Exploring New York's Jewish heritage
New York City has the largest concentration of Jews in the world outside of Israel. There's lots to explore including museums, historic sites and a trendy new TriBeCa restaurant.
The Associated Press
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NEW YORK — Museums and historic sites, the world's largest menorah, and a trendy new Tribeca restaurant inspired by an old-school Catskills resort. They're all part of Jewish New York, with a heritage that stretches back 400 years and a vital contemporary community that's reinterpreting old traditions for the 21st century.
New York City has the largest concentration of Jews in the world outside of Israel, according to the Jewish Databank, which put the city's Jewish population at 1.4 million in 2002. The stories of European Jews who arrived in the late 19th and early 20th centuries are relatively well-known and easy to find in places like the Lower East Side. But visitors with an interest in Jewish New York will also want to explore many other parts of the city, from the Jewish Children's Museum in Brooklyn to a 17th century graveyard on a Chinatown side street.
An obvious place to start is Ellis Island, where the ancestors of so many American Jews first set foot on U.S. soil. Boats run from Battery Park to the National Park site in New York Harbor. The Ellis Island museum offers a wealth of artifacts connected to Jewish immigrants, including a photo of a kosher kitchen that opened on the island in 1911 and an eye chart with a line of Hebrew letters.
From where the boat lets you off on your return to Manhattan, you can walk to the Museum of Jewish Heritage in Battery Park City. Through summer 2012, the museum is hosting a fascinating exhibit about Emma Lazarus. Lazarus' sonnet "The New Colossus," with its famous line "Give me your tired, your poor, your huddled masses," is engraved on a tablet in the Statue of Liberty's pedestal, and Lady Liberty can be seen from the museum windows.
A little farther uptown you'll find a newcomer restaurant with nostalgic ties to New York's Jewish past. Kutsher's Tribeca, which opened in November at 186 Franklin St., is the brainchild of Zach Kutsher, whose grandparents ran Kutsher's Country Club, a popular Catskills resort in its mid-20th century heyday.
The menu reinvents and updates favorite Jewish comfort foods, offering savory brisket meatballs, chopped liver made from duck and yummy matzo ball soup with dill. You can even order caviar with your latkes — though the roe is not from sturgeon, which isn't kosher.
Drinks at Kutsher's hark back to fun times at the resort with names like Bungalow Bunny, the term for a wife spending the summer with her kids in the Catskills while her husband worked in the city; and Bug Juice, originally a summer camp drink for kids made from a combination of leftover juices.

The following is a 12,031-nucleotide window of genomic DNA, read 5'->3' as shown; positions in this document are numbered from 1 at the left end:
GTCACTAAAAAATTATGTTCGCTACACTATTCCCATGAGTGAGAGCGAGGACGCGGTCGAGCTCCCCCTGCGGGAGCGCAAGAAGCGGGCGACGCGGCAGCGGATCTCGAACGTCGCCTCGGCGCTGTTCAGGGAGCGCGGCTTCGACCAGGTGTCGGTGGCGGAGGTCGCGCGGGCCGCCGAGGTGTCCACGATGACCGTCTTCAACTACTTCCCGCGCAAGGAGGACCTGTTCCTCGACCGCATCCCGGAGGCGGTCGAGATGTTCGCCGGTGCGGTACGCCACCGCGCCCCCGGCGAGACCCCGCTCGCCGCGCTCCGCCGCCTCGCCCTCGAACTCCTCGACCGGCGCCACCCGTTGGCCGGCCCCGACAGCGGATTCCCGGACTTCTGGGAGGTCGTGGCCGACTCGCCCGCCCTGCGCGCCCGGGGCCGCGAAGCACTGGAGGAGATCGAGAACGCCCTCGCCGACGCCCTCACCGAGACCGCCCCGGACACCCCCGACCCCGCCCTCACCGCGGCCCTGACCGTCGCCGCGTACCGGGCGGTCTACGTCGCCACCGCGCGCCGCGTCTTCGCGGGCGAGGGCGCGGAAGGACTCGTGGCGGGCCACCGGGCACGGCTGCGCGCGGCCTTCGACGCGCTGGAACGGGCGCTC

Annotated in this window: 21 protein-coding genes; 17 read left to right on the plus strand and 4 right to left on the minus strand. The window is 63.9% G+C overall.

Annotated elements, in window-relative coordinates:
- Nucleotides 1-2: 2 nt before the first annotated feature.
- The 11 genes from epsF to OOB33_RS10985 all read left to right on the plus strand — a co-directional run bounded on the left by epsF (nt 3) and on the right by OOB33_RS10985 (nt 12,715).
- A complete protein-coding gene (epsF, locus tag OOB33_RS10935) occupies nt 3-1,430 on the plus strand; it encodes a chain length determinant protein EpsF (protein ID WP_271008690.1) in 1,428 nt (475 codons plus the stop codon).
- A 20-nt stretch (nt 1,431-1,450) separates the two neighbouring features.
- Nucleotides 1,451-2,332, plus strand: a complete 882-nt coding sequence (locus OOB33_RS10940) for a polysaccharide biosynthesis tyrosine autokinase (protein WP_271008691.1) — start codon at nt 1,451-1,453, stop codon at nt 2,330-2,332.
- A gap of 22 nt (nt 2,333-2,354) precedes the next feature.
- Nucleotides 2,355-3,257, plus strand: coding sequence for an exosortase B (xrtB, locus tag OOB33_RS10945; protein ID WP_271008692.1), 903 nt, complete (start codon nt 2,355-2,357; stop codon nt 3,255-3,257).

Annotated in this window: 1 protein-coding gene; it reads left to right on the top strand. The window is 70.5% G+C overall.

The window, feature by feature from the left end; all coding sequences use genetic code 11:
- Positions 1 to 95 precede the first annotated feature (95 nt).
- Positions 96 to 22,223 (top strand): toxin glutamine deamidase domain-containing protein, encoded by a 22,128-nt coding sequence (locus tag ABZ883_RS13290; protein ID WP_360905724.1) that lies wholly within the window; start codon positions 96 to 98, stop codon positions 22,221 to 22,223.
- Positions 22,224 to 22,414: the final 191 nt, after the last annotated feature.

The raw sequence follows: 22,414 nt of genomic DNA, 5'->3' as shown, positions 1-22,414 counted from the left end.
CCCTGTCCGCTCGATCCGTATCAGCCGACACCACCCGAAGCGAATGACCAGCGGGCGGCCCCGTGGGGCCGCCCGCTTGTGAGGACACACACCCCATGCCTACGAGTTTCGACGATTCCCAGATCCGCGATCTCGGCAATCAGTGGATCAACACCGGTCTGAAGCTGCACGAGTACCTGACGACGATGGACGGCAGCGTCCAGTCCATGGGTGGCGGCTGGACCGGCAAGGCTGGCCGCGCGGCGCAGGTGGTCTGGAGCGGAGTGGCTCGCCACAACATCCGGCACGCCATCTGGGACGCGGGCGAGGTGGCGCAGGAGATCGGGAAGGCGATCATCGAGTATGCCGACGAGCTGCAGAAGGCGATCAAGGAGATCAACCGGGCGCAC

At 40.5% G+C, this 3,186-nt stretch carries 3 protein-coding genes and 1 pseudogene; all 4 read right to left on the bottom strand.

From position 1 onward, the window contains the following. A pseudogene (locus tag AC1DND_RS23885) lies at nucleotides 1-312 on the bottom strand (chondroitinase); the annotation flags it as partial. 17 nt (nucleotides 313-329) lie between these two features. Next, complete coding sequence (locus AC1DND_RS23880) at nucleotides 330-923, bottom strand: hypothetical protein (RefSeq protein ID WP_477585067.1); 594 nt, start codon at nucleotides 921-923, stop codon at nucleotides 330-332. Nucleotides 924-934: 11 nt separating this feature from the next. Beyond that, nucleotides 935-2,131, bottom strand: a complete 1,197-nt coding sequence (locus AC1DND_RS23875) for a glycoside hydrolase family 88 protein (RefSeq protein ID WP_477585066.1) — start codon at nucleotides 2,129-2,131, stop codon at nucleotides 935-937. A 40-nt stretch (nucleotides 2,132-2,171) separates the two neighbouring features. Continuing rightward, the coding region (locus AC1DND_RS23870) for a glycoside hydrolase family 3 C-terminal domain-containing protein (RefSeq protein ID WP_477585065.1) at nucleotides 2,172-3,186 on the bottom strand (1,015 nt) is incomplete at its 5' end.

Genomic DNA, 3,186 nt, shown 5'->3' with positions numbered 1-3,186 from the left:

Next, head to Chinatown, where Jewish history is hiding in plain sight. Near the entrance to the Manhattan Bridge, just south of Chatham Square, is the oldest Jewish cemetery in the U.S., at 55 St. James Place. The graveyard was used from 1682 to 1828 by Congregation Shearith Israel, also known as the Spanish and Portuguese Synagogue. Today Shearith Israel's synagogue is uptown at 2 W. 70th St., but the congregation was founded in the 1650s by Sephardic Jews who settled in Lower Manhattan when it was New Amsterdam, a Dutch colony. Emma Lazarus belonged to the congregation, as did her famous relative, U.S. Supreme Court Justice Benjamin Cardozo.
The St. James cemetery is one of three historic Shearith Israel graveyards located on lonely Manhattan side streets; the others are at 76 W. 11th St., used from 1805-1829, and on West 21st Street west of Sixth Avenue, used from 1829 to 1851.
Heading north, where Chinatown runs into the Lower East Side, you'll find the Eldridge Street Synagogue, 12 Eldridge St. It was founded in 1887 as the first great house of worship built by Eastern European Jews in the U.S. In 2007, after a 20-year, $18 million restoration, a museum opened on-site about the synagogue and local Jewish history.
Nearby is the Lower East Side Tenement Museum, 97 Orchard St. The building dates to 1863, but it was a time capsule when the museum acquired it in 1996: Its apartments had been sealed off since 1935. Museum tours ($22) tell the stories of the real people who lived there. The museum also offers "Foods of the Lower East Side," a walking tour ($45) with tastings at neighborhood eateries like Kossar's Bialys, 367 Grand St., and The Pickle Guys, 49 Essex St.
Other worthwhile stops in the area include the Bialystoker Synagogue, organized in 1865 and housed in an 1826 building at 7-11 Willett St.; and the Lower East Side Jewish Conservancy, which offers walking tours on New York Jewish history and operates a storefront visitor center at 400 Grand St. with interesting exhibits.
The Jewish Children's Museum, in Crown Heights, Brooklyn, offers hands-on interactive exhibits about holidays and culture along with a climbing wall for young children and a mini-golf course. Kids can crawl through a challah bread tunnel, go shopping in a kosher supermarket and walk through the creation story from the Old Testament.
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